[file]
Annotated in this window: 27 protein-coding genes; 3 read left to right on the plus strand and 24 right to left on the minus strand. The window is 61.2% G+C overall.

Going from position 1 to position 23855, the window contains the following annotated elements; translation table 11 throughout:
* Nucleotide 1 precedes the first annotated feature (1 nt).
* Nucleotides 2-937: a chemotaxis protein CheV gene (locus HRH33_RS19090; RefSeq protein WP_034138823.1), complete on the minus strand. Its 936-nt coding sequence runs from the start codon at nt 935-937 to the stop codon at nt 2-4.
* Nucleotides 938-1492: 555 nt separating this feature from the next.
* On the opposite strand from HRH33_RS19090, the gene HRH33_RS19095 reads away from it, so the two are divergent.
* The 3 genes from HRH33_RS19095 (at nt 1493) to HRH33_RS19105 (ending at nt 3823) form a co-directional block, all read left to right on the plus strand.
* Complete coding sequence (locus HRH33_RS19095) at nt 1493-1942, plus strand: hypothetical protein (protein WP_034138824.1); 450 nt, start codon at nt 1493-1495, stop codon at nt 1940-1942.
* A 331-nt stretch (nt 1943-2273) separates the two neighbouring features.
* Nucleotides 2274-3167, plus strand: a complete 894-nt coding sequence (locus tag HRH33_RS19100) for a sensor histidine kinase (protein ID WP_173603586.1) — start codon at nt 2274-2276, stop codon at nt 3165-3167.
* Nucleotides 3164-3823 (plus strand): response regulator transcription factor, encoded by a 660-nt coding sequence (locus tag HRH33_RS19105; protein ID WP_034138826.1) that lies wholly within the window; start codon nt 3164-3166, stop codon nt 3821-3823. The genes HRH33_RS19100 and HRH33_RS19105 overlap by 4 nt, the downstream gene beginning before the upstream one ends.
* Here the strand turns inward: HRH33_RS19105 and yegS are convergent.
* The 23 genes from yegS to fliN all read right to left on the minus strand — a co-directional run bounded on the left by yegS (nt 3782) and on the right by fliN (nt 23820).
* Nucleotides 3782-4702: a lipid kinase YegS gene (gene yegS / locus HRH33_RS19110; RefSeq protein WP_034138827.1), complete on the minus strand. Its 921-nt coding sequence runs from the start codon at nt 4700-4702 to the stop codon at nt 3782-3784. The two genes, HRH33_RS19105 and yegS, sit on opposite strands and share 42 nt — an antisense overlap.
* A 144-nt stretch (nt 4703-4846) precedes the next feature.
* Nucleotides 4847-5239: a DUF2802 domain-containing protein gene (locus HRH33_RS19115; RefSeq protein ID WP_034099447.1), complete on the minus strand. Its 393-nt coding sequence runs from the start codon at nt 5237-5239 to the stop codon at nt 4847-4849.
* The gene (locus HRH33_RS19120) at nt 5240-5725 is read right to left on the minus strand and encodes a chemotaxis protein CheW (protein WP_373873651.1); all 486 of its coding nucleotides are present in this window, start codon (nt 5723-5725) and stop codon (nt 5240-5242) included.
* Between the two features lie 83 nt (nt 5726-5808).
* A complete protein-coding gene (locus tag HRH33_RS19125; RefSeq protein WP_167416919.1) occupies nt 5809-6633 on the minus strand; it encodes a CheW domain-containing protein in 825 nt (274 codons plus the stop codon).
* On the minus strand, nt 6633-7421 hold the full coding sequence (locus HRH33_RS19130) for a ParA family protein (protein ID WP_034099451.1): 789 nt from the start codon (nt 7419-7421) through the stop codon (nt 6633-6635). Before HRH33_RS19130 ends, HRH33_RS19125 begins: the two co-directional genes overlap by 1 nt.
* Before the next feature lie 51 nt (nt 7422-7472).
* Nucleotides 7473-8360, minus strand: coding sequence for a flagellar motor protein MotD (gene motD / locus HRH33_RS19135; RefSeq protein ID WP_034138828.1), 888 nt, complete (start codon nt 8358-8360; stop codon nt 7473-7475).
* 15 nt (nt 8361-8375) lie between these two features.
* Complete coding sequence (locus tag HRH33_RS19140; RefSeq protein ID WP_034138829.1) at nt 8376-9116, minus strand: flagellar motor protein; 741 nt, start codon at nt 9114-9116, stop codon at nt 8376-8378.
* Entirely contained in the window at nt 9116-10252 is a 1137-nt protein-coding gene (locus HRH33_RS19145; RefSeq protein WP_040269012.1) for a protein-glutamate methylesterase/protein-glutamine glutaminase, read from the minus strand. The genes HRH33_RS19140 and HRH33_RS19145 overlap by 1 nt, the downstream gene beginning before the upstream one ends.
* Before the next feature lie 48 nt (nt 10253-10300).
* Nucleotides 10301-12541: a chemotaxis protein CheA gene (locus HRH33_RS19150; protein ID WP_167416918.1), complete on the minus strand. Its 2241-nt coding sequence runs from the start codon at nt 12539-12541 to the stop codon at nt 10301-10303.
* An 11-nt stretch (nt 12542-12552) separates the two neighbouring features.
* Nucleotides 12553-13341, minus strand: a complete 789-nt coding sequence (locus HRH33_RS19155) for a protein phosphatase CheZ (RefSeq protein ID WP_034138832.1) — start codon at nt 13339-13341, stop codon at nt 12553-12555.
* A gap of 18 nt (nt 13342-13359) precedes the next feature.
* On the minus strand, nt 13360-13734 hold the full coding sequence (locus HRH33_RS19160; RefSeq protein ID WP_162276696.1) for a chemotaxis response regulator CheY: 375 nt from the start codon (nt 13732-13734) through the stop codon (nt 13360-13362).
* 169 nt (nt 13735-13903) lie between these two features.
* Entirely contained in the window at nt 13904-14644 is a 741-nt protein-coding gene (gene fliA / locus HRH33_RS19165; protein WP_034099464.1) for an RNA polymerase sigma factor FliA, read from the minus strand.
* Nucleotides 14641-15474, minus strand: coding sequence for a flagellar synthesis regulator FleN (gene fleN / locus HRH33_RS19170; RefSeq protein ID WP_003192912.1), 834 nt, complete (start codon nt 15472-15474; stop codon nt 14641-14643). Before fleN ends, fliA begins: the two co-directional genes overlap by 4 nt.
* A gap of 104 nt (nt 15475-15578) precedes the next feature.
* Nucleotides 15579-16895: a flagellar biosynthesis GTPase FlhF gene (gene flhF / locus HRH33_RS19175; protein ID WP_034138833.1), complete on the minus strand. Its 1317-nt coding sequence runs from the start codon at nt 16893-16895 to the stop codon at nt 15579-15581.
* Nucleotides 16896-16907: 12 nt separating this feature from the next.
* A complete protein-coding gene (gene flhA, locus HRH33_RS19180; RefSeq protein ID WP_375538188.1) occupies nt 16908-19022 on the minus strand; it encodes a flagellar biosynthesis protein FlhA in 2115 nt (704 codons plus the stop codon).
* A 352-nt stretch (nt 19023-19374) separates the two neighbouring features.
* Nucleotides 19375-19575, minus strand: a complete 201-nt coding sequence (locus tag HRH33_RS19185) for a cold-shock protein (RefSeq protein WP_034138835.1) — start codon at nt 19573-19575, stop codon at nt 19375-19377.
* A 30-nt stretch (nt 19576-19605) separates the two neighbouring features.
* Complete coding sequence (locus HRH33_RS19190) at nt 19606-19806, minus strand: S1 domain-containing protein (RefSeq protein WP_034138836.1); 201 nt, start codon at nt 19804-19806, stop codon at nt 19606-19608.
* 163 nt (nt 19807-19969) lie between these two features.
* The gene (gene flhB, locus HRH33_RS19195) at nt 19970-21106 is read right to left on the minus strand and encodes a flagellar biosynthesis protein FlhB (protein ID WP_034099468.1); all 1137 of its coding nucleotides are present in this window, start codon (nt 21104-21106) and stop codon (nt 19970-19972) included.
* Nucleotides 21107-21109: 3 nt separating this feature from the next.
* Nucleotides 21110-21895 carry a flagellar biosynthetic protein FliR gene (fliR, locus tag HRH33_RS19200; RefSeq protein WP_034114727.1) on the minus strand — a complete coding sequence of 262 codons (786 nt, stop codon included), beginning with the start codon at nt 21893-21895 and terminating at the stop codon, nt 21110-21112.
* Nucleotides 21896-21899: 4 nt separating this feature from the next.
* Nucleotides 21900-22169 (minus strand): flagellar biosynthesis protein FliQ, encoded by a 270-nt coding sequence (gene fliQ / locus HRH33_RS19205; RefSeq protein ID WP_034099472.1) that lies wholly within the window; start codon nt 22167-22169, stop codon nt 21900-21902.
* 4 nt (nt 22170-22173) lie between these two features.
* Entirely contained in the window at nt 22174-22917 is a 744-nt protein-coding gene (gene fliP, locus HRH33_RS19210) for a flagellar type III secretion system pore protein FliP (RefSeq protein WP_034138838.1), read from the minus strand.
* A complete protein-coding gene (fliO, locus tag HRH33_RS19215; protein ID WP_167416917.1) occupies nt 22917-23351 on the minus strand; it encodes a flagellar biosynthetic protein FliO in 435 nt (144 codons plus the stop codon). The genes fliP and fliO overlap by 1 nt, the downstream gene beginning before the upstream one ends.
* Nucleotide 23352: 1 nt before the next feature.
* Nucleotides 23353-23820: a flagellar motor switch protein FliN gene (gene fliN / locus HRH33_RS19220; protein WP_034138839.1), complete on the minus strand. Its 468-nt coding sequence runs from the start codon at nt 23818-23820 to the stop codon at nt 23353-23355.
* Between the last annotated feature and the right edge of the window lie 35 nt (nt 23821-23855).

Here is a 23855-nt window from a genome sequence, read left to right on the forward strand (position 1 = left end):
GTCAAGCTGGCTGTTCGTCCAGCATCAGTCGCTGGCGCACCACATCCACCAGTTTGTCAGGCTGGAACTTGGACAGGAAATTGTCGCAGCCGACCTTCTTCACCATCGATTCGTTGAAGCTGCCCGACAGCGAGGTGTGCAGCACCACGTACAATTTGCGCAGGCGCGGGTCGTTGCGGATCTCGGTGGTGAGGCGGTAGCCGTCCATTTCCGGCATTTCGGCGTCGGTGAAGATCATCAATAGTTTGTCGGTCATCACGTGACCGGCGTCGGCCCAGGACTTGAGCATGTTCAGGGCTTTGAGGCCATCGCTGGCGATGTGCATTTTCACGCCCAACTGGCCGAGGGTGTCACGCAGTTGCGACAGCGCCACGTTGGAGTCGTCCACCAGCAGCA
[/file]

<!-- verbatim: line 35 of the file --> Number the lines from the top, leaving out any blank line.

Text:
* A gap of 104 nt (nt 15475-15578) precedes the next feature.